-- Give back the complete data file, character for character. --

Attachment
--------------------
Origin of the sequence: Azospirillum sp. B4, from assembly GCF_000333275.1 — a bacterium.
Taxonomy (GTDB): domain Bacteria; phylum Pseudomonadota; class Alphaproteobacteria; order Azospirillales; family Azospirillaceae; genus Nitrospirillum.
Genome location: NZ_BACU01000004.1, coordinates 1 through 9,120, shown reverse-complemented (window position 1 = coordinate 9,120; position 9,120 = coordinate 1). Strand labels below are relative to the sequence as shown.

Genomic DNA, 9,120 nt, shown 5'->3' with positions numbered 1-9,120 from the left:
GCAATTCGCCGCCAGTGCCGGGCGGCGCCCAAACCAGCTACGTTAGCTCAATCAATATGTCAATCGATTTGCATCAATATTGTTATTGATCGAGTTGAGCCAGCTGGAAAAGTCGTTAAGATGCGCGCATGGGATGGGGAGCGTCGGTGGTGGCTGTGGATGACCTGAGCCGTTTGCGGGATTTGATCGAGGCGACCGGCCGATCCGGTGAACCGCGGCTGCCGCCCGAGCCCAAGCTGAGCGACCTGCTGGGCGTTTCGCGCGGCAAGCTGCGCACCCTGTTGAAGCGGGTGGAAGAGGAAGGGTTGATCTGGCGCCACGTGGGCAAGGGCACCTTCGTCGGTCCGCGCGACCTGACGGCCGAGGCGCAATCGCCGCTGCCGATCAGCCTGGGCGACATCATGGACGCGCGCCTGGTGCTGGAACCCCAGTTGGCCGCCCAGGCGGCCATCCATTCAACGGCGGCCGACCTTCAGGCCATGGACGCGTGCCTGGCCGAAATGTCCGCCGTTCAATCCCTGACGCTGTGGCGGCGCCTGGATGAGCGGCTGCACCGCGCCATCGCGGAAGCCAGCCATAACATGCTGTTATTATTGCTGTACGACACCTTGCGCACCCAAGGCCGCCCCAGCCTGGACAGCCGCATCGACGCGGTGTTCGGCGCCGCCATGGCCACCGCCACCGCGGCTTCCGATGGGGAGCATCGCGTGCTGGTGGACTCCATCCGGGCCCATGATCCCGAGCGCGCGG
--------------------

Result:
Origin of the sequence: Azospirillum sp. B4, from assembly GCF_000333275.1 — a bacterium.
Taxonomy (GTDB): domain Bacteria; phylum Pseudomonadota; class Alphaproteobacteria; order Azospirillales; family Azospirillaceae; genus Nitrospirillum.
Genome location: NZ_BACU01000004.1, coordinates 1 through 9,120, shown reverse-complemented (window position 1 = coordinate 9,120; position 9,120 = coordinate 1). Strand labels below are relative to the sequence as shown.

Genomic DNA, 9,120 nt, shown 5'->3' with positions numbered 1-9,120 from the left:
GCAATTCGCCGCCAGTGCCGGGCGGCGCCCAAACCAGCTACGTTAGCTCAATCAATATGTCAATCGATTTGCATCAATATTGTTATTGATCGAGTTGAGCCAGCTGGAAAAGTCGTTAAGATGCGCGCATGGGATGGGGAGCGTCGGTGGTGGCTGTGGATGACCTGAGCCGTTTGCGGGATTTGATCGAGGCGACCGGCCGATCCGGTGAACCGCGGCTGCCGCCCGAGCCCAAGCTGAGCGACCTGCTGGGCGTTTCGCGCGGCAAGCTGCGCACCCTGTTGAAGCGGGTGGAAGAGGAAGGGTTGATCTGGCGCCACGTGGGCAAGGGCACCTTCGTCGGTCCGCGCGACCTGACGGCCGAGGCGCAATCGCCGCTGCCGATCAGCCTGGGCGACATCATGGACGCGCGCCTGGTGCTGGAACCCCAGTTGGCCGCCCAGGCGGCCATCCATTCAACGGCGGCCGACCTTCAGGCCATGGACGCGTGCCTGGCCGAAATGTCCGCCGTTCAATCCCTGACGCTGTGGCGGCGCCTGGATGAGCGGCTGCACCGCGCCATCGCGGAAGCCAGCCATAACATGCTGTTATTATTGCTGTACGACACCTTGCGCACCCAAGGCCGCCCCAGCCTGGACAGCCGCATCGACGCGGTGTTCGGCGCCGCCATGGCCACCGCCACCGCGGCTTCCGATGGGGAGCATCGCGTGCTGGTGGACTCCATCCGGGCCCATGATCCCGAGCGCGCGG